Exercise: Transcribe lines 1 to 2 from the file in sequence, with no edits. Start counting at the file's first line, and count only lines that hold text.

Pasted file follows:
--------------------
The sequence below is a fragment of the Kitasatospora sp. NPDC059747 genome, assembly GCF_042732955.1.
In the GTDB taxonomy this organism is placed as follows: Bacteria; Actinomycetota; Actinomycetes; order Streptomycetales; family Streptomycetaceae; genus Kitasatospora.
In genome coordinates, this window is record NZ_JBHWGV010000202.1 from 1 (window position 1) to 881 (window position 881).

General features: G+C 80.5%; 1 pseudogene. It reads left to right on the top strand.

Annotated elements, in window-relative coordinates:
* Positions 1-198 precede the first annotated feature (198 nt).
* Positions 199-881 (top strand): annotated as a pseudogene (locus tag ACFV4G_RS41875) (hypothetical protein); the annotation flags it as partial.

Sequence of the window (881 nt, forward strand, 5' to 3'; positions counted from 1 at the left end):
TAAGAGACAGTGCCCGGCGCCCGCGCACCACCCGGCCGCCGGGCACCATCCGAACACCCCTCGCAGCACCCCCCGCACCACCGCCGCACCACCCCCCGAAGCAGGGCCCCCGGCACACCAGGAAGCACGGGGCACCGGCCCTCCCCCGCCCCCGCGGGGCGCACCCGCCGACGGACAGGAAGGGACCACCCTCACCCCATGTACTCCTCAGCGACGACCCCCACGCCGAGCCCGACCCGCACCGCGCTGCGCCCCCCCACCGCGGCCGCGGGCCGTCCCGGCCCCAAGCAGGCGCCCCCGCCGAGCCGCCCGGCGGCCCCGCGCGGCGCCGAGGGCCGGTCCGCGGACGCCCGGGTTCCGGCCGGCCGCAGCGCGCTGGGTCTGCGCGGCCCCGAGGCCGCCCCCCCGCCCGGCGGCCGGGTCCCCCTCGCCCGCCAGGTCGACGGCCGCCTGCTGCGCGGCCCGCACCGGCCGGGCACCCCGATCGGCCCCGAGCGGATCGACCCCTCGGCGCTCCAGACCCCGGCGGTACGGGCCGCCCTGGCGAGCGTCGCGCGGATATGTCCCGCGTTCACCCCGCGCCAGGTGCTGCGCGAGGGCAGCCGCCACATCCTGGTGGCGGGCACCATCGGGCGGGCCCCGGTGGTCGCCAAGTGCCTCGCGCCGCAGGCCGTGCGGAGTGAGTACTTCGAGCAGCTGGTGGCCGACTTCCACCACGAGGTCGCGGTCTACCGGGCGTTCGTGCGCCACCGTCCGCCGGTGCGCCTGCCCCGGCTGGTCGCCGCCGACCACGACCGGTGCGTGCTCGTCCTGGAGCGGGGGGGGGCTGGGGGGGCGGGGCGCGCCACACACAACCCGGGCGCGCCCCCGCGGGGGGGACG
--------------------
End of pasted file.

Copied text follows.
The sequence below is a fragment of the Kitasatospora sp. NPDC059747 genome, assembly GCF_042732955.1.
In the GTDB taxonomy this organism is placed as follows: Bacteria; Actinomycetota; Actinomycetes; order Streptomycetales; family Streptomycetaceae; genus Kitasatospora.